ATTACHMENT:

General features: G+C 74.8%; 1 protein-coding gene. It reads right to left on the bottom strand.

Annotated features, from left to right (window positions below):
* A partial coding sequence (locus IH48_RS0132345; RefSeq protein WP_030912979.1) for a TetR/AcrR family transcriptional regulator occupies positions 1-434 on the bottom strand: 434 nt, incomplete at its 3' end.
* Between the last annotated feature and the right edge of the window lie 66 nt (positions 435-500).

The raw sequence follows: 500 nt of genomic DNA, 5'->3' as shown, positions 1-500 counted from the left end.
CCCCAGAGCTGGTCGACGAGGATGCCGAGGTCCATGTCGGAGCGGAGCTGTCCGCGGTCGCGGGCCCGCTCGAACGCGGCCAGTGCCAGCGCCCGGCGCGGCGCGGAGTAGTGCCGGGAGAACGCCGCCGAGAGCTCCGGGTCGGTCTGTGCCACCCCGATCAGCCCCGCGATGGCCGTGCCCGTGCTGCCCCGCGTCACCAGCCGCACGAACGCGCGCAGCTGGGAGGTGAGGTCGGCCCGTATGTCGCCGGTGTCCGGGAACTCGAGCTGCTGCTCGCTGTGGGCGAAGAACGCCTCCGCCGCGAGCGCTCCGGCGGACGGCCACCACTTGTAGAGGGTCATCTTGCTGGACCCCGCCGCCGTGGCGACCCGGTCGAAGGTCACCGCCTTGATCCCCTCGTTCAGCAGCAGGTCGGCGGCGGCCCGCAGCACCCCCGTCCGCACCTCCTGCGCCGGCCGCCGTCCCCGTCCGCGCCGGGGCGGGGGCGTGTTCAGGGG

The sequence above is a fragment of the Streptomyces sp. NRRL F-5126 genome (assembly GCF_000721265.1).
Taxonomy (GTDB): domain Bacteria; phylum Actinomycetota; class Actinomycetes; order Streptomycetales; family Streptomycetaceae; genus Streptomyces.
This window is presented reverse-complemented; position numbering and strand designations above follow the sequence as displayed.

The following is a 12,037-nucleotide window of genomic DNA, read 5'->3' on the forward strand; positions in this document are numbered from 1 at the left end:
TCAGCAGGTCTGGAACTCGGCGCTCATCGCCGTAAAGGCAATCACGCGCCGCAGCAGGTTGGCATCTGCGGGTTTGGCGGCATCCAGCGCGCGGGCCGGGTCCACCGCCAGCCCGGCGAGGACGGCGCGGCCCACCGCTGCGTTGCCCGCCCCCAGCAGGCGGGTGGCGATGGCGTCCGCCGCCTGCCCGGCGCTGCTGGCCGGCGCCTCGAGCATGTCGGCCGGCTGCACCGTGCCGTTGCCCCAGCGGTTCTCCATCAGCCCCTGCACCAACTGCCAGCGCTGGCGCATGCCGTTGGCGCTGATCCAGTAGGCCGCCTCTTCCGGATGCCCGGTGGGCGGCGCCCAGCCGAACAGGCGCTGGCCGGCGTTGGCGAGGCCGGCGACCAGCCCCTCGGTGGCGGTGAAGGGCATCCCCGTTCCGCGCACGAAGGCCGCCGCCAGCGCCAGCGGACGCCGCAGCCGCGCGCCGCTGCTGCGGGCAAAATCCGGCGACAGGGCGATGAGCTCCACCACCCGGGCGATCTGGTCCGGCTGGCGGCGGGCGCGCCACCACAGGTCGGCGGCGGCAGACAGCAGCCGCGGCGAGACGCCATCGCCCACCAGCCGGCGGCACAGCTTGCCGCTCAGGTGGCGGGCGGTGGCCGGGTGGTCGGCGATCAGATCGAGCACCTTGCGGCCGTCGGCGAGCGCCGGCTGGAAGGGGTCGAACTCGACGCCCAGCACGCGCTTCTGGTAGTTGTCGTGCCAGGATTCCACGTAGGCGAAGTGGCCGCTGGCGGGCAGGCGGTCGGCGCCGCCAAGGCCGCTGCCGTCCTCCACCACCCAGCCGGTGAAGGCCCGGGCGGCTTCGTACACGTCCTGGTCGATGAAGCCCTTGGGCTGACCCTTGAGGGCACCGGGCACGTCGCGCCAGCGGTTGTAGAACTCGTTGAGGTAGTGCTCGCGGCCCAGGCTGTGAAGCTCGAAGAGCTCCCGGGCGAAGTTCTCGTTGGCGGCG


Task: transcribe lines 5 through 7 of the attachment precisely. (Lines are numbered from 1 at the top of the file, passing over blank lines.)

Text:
The raw sequence follows: 500 nt of genomic DNA, 5'->3' as shown, positions 1-500 counted from the left end.
CCCCAGAGCTGGTCGACGAGGATGCCGAGGTCCATGTCGGAGCGGAGCTGTCCGCGGTCGCGGGCCCGCTCGAACGCGGCCAGTGCCAGCGCCCGGCGCGGCGCGGAGTAGTGCCGGGAGAACGCCGCCGAGAGCTCCGGGTCGGTCTGTGCCACCCCGATCAGCCCCGCGATGGCCGTGCCCGTGCTGCCCCGCGTCACCAGCCGCACGAACGCGCGCAGCTGGGAGGTGAGGTCGGCCCGTATGTCGCCGGTGTCCGGGAACTCGAGCTGCTGCTCGCTGTGGGCGAAGAACGCCTCCGCCGCGAGCGCTCCGGCGGACGGCCACCACTTGTAGAGGGTCATCTTGCTGGACCCCGCCGCCGTGGCGACCCGGTCGAAGGTCACCGCCTTGATCCCCTCGTTCAGCAGCAGGTCGGCGGCGGCCCGCAGCACCCCCGTCCGCACCTCCTGCGCCGGCCGCCGTCCCCGTCCGCGCCGGGGCGGGGGCGTGTTCAGGGG

The sequence above is a fragment of the Streptomyces sp. NRRL F-5126 genome (assembly GCF_000721265.1).